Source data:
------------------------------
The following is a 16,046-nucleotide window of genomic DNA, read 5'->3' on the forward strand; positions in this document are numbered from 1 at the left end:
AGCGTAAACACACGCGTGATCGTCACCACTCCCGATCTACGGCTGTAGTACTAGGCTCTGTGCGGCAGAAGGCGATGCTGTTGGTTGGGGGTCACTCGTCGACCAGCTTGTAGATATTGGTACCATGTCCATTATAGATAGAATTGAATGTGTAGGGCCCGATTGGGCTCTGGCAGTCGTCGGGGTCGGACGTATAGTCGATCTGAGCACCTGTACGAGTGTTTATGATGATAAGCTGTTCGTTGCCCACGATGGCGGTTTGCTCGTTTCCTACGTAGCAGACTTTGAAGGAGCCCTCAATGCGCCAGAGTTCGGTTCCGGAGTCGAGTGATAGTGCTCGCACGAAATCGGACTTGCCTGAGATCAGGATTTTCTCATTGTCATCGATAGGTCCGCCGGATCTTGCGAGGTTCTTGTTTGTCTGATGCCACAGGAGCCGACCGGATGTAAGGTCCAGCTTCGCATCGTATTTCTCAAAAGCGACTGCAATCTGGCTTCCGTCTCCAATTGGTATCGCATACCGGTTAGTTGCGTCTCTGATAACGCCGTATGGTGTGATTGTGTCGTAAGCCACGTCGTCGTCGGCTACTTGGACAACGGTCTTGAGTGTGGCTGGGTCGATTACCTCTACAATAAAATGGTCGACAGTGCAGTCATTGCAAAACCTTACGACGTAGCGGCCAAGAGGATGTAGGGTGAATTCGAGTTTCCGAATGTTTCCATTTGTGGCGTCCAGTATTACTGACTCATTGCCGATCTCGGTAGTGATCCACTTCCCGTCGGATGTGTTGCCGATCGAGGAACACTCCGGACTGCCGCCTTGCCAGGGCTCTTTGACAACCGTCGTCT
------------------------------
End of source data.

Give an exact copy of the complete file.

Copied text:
The following is a 16,046-nucleotide window of genomic DNA, read 5'->3' on the forward strand; positions in this document are numbered from 1 at the left end:
AGCGTAAACACACGCGTGATCGTCACCACTCCCGATCTACGGCTGTAGTACTAGGCTCTGTGCGGCAGAAGGCGATGCTGTTGGTTGGGGGTCACTCGTCGACCAGCTTGTAGATATTGGTACCATGTCCATTATAGATAGAATTGAATGTGTAGGGCCCGATTGGGCTCTGGCAGTCGTCGGGGTCGGACGTATAGTCGATCTGAGCACCTGTACGAGTGTTTATGATGATAAGCTGTTCGTTGCCCACGATGGCGGTTTGCTCGTTTCCTACGTAGCAGACTTTGAAGGAGCCCTCAATGCGCCAGAGTTCGGTTCCGGAGTCGAGTGATAGTGCTCGCACGAAATCGGACTTGCCTGAGATCAGGATTTTCTCATTGTCATCGATAGGTCCGCCGGATCTTGCGAGGTTCTTGTTTGTCTGATGCCACAGGAGCCGACCGGATGTAAGGTCCAGCTTCGCATCGTATTTCTCAAAAGCGACTGCAATCTGGCTTCCGTCTCCAATTGGTATCGCATACCGGTTAGTTGCGTCTCTGATAACGCCGTATGGTGTGATTGTGTCGTAAGCCACGTCGTCGTCGGCTACTTGGACAACGGTCTTGAGTGTGGCTGGGTCGATTACCTCTACAATAAAATGGTCGACAGTGCAGTCATTGCAAAACCTTACGACGTAGCGGCCAAGAGGATGTAGGGTGAATTCGAGTTTCCGAATGTTTCCATTTGTGGCGTCCAGTATTACTGACTCATTGCCGATCTCGGTAGTGATCCACTTCCCGTCGGATGTGTTGCCGATCGAGGAACACTCCGGACTGCCGCCTTGCCAGGGCTCTTTGACAACCGTCGTCT